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Washington Post on Damascus water crisis: how western propaganda works

Yesterday, one of the largest U.S. newspapers, The Washington Post, published an article on a possible humanitarian crisis in Damascus. The article’s authors accuse the Syrian government and Damascus city administration of inaction and deliberately impeding the repair of water pumping stations that supply most of the city’s fresh water. They also accuse the government of “crushing the opposition”.

This article is another example of how The Washington Post uses popular propaganda means for criticizing the Syrian government: use of anonymous sources said to ‘fear for their safety’; omitting facts, and listing unfounded accusations to create a required image. Inside Syria Media Center decided to study the article and check the facts it contains.

It is obvious from the article that the authors want to blame the government for all the problems Damascus residents have to face, but in doing so, they often ignore simple logic. For instance, a paragraph at the beginning of the article contains two contradicting sentences.

“Officials said over the weekend that repairs have begun on the facility,” the authors write. Indeed, on January 13, the city administration reported this. The next sentence, however, reads that the Syrian Army shelled the same area. According to the Post, the government seems to have sent in its own specialists and then proceeded to shell them!

Then, the journalists cite a phone call with a woman who is afraid of ‘government repercussions’ and therefore asks not to use her family name. She mentions the problems the residents experience with water and electricity. But why would the woman be afraid of ‘repercussions’? All she said to the journalists is that it’s difficult or impossible to provide uninterrupted operation of water and electrical infrastructures in a situation of military combat. What could be so dangerous about such an assertion? The article authors seem not to have pondered such questions in their zeal to present Bashar al-Assad ‘a bloody dictator’.

Meanwhile, the authors quote a Damascus resident Ammar Ismaiel who states that “there is indignation against the state because they’re delaying a military solution” to the jihadist forces making life hell for the Syrian people. Here we have an opposite narrative to the one supposing that the Syrian people oppose their elected president, but the Post does appear to see the contradiction nor does it explore it further.

The Post article writes several paragraphs about how the Syrian Army is conducting an offensive on the Wadi Barada valley just west of Damascus. The area is controlled by anti-government militants and the Barada River and its tributaries are the source of some 70 per cent of the fresh water supply of Damascus. On January 14, Al-Masdar News reported that Syrian troops had captured Baseimah town and are advancing towards Ain al-Fija where the damaged water pumping stations are located.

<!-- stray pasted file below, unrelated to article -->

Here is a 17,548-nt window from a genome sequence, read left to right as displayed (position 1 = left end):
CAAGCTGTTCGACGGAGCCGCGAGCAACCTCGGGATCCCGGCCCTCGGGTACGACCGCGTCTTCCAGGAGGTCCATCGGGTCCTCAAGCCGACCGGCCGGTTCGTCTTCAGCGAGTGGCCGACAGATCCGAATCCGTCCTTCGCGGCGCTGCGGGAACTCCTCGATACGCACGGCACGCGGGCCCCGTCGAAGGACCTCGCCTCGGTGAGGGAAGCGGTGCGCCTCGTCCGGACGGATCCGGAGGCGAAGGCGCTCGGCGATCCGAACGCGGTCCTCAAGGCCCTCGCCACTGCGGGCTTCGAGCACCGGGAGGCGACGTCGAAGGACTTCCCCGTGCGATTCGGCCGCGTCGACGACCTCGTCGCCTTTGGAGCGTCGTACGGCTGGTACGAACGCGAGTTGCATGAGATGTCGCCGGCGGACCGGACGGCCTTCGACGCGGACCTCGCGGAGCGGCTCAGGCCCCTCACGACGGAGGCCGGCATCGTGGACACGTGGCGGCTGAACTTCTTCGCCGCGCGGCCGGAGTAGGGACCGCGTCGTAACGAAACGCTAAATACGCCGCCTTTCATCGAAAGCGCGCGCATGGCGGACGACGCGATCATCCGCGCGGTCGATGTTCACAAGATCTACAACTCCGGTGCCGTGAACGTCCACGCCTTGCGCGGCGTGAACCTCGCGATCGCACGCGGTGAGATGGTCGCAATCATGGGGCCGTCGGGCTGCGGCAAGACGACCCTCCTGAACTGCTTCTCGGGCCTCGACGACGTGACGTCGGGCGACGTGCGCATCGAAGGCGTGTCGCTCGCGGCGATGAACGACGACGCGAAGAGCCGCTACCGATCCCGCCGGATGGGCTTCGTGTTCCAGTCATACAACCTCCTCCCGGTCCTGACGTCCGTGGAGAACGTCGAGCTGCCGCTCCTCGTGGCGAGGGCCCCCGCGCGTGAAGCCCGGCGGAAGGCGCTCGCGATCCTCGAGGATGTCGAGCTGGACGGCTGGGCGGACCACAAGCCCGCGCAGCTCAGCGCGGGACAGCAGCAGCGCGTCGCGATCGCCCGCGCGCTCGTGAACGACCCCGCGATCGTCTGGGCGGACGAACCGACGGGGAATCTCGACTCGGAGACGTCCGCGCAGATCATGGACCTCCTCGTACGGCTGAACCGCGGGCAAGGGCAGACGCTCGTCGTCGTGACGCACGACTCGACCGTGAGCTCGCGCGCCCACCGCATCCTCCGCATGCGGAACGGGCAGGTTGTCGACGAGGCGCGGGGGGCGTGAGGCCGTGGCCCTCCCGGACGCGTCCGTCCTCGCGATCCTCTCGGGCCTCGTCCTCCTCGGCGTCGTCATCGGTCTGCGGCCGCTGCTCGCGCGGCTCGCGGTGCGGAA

The Post journalists entirely omit a key part of the story of Syria today, which is the extensive efforts by the Syrian government to solve the crisis in the country via dialogue. A great many local ceasefire and reconciliation agreements have been reached, including the very learge ceasefire agreement in Aleppo. Conferences in Kazakhstan later this month and in Geneva next month will seek to broaden such agreements to the entire country.

In Wadi Barada itself, a preliminary agreement on ceasefire had been reached with the militants last week, but  according to Syria’s Minister for National Reconciliation Ali Haidar, the failed to abide by it.

Further compromising the situation there, a retired brigadier general, Ahmad al-Ghadban ,was shot dead by a sniper on January 14. He was serving as one of the main mediators between the government and the armed groups in Wadi Barada.

As a result  of militant’s actions, another truce agreement has been disrupted and clashes continue. According to Umar al-Shami, one of the political leaders of the Ahrar al-Sham opposition group, the assassination could have been set up by the Jebhat Fateh al-Sham group that is against the ceasefire and has evacuated to Idlib. But the Washington Post simply ignored that whole story.

Blaming the Syrian government, the authors provided no objective proof. Mostly, their arguments are based on anonymous sources who they allegedly contacted via telephone or WhatsApp. The journalists accuse President Bashar al-Assad of inaction or of seeking personal enrichment and conducting inhumane treatment of the Syrian people. But they never mention the militants’ crimes and the fact that they have used water as a weapon against Damascus and its residents. Unfortunately, most media which promote the U.S. and its allies’ point of view use the same pattern.

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